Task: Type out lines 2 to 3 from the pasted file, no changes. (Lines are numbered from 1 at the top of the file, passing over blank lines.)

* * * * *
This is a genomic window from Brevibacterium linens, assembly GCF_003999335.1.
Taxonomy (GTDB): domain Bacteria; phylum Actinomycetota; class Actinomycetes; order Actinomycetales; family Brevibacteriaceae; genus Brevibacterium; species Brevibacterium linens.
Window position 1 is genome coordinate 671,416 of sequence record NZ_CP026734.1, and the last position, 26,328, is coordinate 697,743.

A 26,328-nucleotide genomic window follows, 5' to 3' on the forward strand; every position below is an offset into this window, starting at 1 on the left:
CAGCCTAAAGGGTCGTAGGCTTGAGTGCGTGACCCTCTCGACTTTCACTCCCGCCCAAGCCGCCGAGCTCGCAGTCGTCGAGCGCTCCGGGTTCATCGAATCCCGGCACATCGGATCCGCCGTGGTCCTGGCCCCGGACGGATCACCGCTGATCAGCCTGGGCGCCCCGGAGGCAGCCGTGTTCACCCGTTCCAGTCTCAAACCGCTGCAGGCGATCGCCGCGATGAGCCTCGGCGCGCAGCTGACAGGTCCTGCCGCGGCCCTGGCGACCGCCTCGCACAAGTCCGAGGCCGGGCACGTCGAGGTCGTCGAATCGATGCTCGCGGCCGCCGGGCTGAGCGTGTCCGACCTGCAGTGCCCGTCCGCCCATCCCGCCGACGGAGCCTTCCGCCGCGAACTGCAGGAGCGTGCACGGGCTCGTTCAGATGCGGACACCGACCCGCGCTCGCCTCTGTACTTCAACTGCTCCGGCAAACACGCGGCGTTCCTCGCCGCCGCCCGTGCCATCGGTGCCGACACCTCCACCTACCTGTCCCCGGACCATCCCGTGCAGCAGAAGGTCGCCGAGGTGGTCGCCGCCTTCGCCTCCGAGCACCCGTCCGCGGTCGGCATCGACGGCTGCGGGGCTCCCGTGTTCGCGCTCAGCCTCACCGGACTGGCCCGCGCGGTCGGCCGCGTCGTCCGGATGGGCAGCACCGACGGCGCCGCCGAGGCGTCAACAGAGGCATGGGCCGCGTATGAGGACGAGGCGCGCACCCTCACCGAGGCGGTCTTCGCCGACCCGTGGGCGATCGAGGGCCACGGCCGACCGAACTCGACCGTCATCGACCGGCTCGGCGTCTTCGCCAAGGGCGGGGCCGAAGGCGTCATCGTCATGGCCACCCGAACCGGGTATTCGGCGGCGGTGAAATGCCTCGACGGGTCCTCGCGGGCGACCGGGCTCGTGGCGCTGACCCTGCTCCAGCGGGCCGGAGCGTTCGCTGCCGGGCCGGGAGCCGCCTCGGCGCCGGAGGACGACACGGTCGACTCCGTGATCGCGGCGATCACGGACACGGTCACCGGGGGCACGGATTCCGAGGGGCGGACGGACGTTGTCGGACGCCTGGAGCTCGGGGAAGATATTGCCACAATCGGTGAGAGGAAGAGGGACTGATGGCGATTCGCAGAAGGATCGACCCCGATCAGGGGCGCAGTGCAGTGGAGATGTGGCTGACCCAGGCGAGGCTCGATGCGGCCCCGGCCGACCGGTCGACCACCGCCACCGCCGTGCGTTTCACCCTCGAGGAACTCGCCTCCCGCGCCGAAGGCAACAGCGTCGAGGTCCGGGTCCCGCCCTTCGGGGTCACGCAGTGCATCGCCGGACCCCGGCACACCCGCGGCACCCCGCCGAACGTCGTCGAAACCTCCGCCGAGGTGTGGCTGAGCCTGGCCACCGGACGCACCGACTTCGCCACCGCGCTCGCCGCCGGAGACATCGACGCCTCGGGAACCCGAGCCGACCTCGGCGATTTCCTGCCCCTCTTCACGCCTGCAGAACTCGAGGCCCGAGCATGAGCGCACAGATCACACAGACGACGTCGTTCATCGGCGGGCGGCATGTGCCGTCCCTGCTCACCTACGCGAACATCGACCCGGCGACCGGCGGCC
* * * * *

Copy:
Taxonomy (GTDB): domain Bacteria; phylum Actinomycetota; class Actinomycetes; order Actinomycetales; family Brevibacteriaceae; genus Brevibacterium; species Brevibacterium linens.
Window position 1 is genome coordinate 671,416 of sequence record NZ_CP026734.1, and the last position, 26,328, is coordinate 697,743.